Plyometrics are jump training workouts that are aimed at enhancing speed, explosive power, coordination and control. They do this through stretching and contracting of muscles during jumps. Plyometrics are especially great as they allow you to work out your full body at once by working on various muscle groups simultaneously. Often, plyometrics are used by professional athletes who need to increase their speed and explosive power as well as their ability to control their body when faced with unpredictable circumstances when engaging in jumps, take-offs, hurdling and sprinting among other techniques in various sports.

Who Should Perform Plyometrics

Plyometrics are more suited for athletes especially those in sports that demand speed and power such as boxing, football, swimming, running and basketball. They are however a recommended option for anyone looking to improve their cardiovascular training as the speed and power. Besides, there are many combinations that make for a great plyometric workout and yield the desired result. For instance, skipping, followed by hopping, bounding and jumping butt-kicks where your legs touch your glutes as you jump up high into the air can constitute such a workout. However, these workouts should not be overdone; experts recommend no more than thrice a week.

Tips on Gaining Great Results from Plyometrics

  • Rest

Ensure you give yourself periods of recovery. This is important as taking breaks helps you achieve maximum speed and explosive power in your reps as you don’t feel fatigued and neither do you overstrain your muscles.

  • Land Properly

You may be wondering what the proper way to land is after a jump. Landing softly without having your knees buckle from underneath you or else collapse inwardly, is key to avoiding injury. By keeping your weight on your heels, core tight and arms extended will engage balance and help control your landing movement without resulting into a shaky land that depending on your fitness level or fatigue, will result in you ending up a crumpled heap on the floor or even falling and possibly injuring yourself.

  • Use Proper Form

When you don’t perform a workout correctly, you risk being injured and not gaining much from it by way of fitness results. For example jump squats are great, however, when sinking into that squat, make sure your weight is on your heels and your knees are not extended beyond your toes. This will prevent the risk of knee joint injuries and help you gain most out of them than if you were to use the wrong form during the squats.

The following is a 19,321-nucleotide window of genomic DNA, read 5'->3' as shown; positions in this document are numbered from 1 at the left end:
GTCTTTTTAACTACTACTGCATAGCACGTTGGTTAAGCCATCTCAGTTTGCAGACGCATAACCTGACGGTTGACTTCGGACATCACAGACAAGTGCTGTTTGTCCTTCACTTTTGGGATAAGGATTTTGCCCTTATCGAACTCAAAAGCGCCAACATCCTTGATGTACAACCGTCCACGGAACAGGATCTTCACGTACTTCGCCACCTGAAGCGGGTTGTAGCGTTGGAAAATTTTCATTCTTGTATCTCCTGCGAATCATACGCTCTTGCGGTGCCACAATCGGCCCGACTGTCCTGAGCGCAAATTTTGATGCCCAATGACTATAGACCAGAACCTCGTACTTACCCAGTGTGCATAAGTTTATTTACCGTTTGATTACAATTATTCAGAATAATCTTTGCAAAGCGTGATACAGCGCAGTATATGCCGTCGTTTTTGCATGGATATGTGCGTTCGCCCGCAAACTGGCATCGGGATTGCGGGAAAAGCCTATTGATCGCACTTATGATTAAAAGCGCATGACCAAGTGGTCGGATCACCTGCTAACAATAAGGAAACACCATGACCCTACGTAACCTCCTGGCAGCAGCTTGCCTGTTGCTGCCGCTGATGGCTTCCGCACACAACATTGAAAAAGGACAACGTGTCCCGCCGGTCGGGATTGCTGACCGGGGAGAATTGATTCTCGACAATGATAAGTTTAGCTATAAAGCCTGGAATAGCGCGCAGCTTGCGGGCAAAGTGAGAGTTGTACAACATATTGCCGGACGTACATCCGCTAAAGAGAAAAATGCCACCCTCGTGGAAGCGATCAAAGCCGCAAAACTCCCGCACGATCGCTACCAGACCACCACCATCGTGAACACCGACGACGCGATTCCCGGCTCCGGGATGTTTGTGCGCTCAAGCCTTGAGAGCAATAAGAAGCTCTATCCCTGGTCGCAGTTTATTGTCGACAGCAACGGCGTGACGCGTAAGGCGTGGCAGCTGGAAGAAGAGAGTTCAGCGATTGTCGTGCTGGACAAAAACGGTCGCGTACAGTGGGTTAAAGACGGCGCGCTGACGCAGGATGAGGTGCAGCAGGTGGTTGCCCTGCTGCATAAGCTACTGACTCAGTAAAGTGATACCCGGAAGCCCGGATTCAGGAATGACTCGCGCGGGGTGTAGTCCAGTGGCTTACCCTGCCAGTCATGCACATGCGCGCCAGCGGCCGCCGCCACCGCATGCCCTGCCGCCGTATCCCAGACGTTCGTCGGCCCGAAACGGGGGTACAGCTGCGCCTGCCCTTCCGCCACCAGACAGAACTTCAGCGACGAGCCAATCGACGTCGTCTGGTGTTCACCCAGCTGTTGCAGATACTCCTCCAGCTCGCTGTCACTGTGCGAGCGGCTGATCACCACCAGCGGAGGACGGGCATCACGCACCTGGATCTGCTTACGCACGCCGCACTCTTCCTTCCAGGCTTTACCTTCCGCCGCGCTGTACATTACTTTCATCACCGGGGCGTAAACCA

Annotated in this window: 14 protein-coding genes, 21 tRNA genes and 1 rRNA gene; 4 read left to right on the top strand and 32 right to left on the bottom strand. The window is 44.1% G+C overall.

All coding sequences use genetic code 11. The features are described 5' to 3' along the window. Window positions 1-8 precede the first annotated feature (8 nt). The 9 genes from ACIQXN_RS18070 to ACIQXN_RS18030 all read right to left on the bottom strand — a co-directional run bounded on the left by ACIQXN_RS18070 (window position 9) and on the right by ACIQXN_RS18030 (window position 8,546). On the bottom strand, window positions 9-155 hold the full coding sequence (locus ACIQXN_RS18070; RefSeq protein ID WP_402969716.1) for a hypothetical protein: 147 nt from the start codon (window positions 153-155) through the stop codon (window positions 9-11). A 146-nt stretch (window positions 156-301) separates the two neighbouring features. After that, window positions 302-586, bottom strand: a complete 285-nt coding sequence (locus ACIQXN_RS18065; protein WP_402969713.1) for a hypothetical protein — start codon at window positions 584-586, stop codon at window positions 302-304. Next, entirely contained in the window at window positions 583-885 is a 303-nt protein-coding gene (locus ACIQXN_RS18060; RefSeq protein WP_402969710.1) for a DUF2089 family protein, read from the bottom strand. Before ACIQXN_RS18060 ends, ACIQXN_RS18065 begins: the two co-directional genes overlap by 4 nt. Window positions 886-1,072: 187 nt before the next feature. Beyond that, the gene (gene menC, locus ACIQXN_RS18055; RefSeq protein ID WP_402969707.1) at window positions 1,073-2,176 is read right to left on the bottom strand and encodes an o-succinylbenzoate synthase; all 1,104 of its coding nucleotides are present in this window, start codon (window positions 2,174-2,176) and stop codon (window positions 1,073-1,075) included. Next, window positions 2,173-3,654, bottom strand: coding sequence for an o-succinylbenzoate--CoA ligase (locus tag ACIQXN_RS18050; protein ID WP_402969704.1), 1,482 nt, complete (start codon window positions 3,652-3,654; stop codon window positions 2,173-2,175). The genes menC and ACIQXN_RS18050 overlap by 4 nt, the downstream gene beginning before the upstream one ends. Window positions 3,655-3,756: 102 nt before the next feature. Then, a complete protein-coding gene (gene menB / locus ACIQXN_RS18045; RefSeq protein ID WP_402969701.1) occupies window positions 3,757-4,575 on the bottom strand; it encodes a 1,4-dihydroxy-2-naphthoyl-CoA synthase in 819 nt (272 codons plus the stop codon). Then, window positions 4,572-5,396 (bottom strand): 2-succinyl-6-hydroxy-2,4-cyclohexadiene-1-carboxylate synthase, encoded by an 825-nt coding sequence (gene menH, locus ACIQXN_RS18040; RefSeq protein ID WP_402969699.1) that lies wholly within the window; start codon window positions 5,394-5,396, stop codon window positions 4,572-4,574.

• Keep Track

Tracking your progress is especially important when engaging in plyometric exercises as it helps you discover which workouts you find easy and which ones are tough. This in turn helps you note when you make progress for example jumping higher, and taking less time to sprint or move from one point to another among other progresses.

  • Limit your Reps

Measuring plyometrics is done by counting the number of touches or reps you do or how many times your feet touch the ground. This is dependent on your training or fitness level and size. Most experts recommend a low to moderate touch/rep volume as opposed to high volume. In the same breath, you should ensure you get at least 48 hours of rest after engaging in plyometric workout to allow your muscles to recover and repair from all the stretching and contracting they undergo.

Examples of Great Plyometric Exercises

  • Jump Rope

This involves the use of a jump rope to help you develop conditioning, control and agile feet. Jumping rope exercises are a great way of building speed and tracking your maximum velocity which comes in handy in enhancing your overall athleticism.

  • Broad Jumps

In this workout, you jump from a deep squat to as far a distance as you can. Broad jumps engage the use of muscles such as glutes and quadriceps and hence, building leg strength.

  • Box Jumps

These involve jumping onto a sturdy bench or box from an original squat position. Once on top, sink into squat position again before slowly stepping back down one foot after the other into the original position. A repetition of these jumps makes for a great plyometric workout working your core and lower body.

  • Jump Lunges

Jump lunges are like normal lunges except with a jump! In this case, what you need to do is keep your feet at apart then step one foot back lowering your hips such that both your legs form right angles with the core tight to maintain stability. Instead of coming up slowly as you would in a normal lunge, spring up from the lunge position such that when you land, the opposite leg is the one that will step back as you lower your body into another lunge. Doing repetitions of these switching sides each time will help you engage in fast jump lunges.